this story has a key message: a coruna

16 Oct
sailing on the Atlantic with Jordan and friends. uh, yes please

sailing on the Atlantic with Jordan and friends. uh, yes please

I like to think of it as Ahhhhhh, Corunaaaa…

This place is stocked with pathways for runners and walkers alike. It also has a Tapas section that consists of a three or four block radius where one can wonder and get lost amongst the restaurants in search of a good drink. Once you order one drink, magic shows up. For example, whenever I ordered a glass of wine, I received a piece of tortilla (Spanish omelet), or a piece of baguette with cheese, or some soup, or whatever delicious morsel those brilliant bartenders had behind the bar. Whatever it is, it is delightful and amazing. But this is not what stands out in A Coruna. It is the people and experiences that shine.

Jordan, oh sweet, hilarious Jordan. An Australian living in A Coruna for work. He’s a legend, really, and one of the best hosts from Couch Surfing that we have had the absolutely pleasure to be with. We immediately fell in love with him. I think he was taken back by my sense of humour at first, (we were on the ground, laughing in the hallway after one very inappropriate joke at one point) and I had fun listening to his rationalization of female and male relations. I must elaborate.

While we were sailing on the Atlantic ocean with Jordan and his friends, we all got into a discussion about woman and men. Spain is “machismo” in comparison to Canada and I was interested in this. As we discussed this, the topic naturally lead to sex as it’s always a favourite topic when comparing the two genders amongst adults. Now, before I tell you Jordan’s theory, for those of you who know me well, know that I have never shied away from calling myself a feminist. In fact, I find that too many women start sentences with “I’m not a feminist, but…” as if it’s some horrible label that they don’t want to be associated with. There is a spectrum of feminism: you have the woman who believe all sex is a form of rape, then you have others like me, who think that feminism means to understand where woman have been, are coming from, and where we still need to go, and there is everything in between. Not to devalue my perspective of feminism as it is much more than this but it’s not what this post is about.. it’s about the theory. Here we go with Jordan’s theory:

“It’s the lock and key theory.”

“What?”

“Yeah, the lock and key theory or the master key theory.”

“Tell me more!  What is it? This ought to be good!” My head pops up from laying down on the boat as it sways back and forth in the  Spanish September sun so I can make eye contact with Jordan and the others.

“A lock that can be unlocked with any key isn’t a lock. It doesn’t work. It’s fucked. No one wants that lock if any key can unlike it, right?”

“….Go on….”

“But if you have a key that unlocks all locks, that’s just called the master key. It works on every lock and everyone wants it because they can unlock every single lock. A girl with a lock that any key can open? What good is that? But a guy with a dick… that’s just the master key and can unlock every lock. The lock, or girl, that any dick can unlock, it’s a broken lock.”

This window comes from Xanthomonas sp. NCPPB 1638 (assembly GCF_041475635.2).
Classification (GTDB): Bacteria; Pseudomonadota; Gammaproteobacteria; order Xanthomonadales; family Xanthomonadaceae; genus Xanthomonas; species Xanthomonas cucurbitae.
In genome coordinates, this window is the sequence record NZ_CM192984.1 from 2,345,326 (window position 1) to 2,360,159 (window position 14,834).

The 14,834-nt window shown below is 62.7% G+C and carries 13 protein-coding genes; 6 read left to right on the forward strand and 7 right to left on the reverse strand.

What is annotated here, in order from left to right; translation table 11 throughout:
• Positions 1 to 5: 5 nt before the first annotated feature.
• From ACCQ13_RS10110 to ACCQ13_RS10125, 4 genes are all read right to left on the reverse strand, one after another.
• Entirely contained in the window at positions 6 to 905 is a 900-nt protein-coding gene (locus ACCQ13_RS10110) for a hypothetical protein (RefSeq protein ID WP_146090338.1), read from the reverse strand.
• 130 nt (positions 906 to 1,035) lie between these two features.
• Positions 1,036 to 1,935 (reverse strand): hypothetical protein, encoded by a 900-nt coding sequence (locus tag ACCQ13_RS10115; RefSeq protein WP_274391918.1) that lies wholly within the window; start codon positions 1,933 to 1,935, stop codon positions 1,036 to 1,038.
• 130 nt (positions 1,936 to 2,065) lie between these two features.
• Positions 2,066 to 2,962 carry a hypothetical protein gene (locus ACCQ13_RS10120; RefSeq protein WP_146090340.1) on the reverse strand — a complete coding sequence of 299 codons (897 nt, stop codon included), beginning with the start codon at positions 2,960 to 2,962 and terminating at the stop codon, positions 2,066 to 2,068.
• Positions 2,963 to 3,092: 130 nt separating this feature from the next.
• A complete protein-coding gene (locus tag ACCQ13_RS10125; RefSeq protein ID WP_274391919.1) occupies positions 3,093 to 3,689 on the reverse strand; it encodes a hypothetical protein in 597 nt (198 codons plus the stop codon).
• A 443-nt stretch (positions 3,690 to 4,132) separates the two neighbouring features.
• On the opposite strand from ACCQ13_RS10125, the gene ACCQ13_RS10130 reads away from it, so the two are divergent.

The word “broken” made the hairs on my neck stand up and made my muscles tense.

My head, that I had propped up to listen intently to Jordan’s theory flung back down and I could not hold in my laugh. We were all laughing. I can only speak for myself when I say that I wasn’t laughing because I believe this to be true, I was laughing because of the level of ridiculous this held and how I was already forming a dissertation length response on the societal double standards that women are held against. I didn’t respond with this though. I feel comfortable in my own feminism to the point where I do not feel the need to challenge every word that goes against it. I am learning, especially through travel, to appreciate and enjoy people regardless of different views or ideas. I don’t think I’m any less of a feminist because I laughed.  In fact, Jordan told me this theory with such a sense of puerility that I wanted us to put him on our pocket and keep him as a friend. He has this credulous sense about him that I can’t help but find wonderful.

Jordan created a space and an experience that allowed us to fall in love with A Coruna. He also allowed me to intrinsically challenge myself to see that I do not have to challenge every idea that goes against my stance on feminism. Now I must go to the locksmith; it turns out that I have lost the master key and my lock is, well, locked.

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the feminist in my life. she taught me all i know, including that it’s ok to laugh through the ridiculous sometimes.

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3 Responses to “this story has a key message: a coruna”

  1. ddcleve October 16, 2013 at 7:29 pm #

    There was a time in the 60’s when feminist was a hallowed wonderful word, full of freedom and joy. When it turned nasty I am not too sure but I have never lost the desire to embody what I know as the spirit of feminism.

    • lutanatravel October 16, 2013 at 8:13 pm #

      Growing up surrounded by feminist conventions, Ms. Magazines, and howling at the moon, I don’t understand why people start with “I’m not a feminist, but..” I think it’s a powerful, powerful and uplifting word and movement to associate with. However, you can see that I am learning to navigate this in a new way 🙂

  2. Ronnie October 29, 2013 at 3:36 pm #

    How you’ve told that experience celebrates a great freedom … the spirit beyond dogmatism about any -ism, no matter how important it is. The way Deb could laugh … it often took people beyond the level of belief to embodiment. Thanks for this story!

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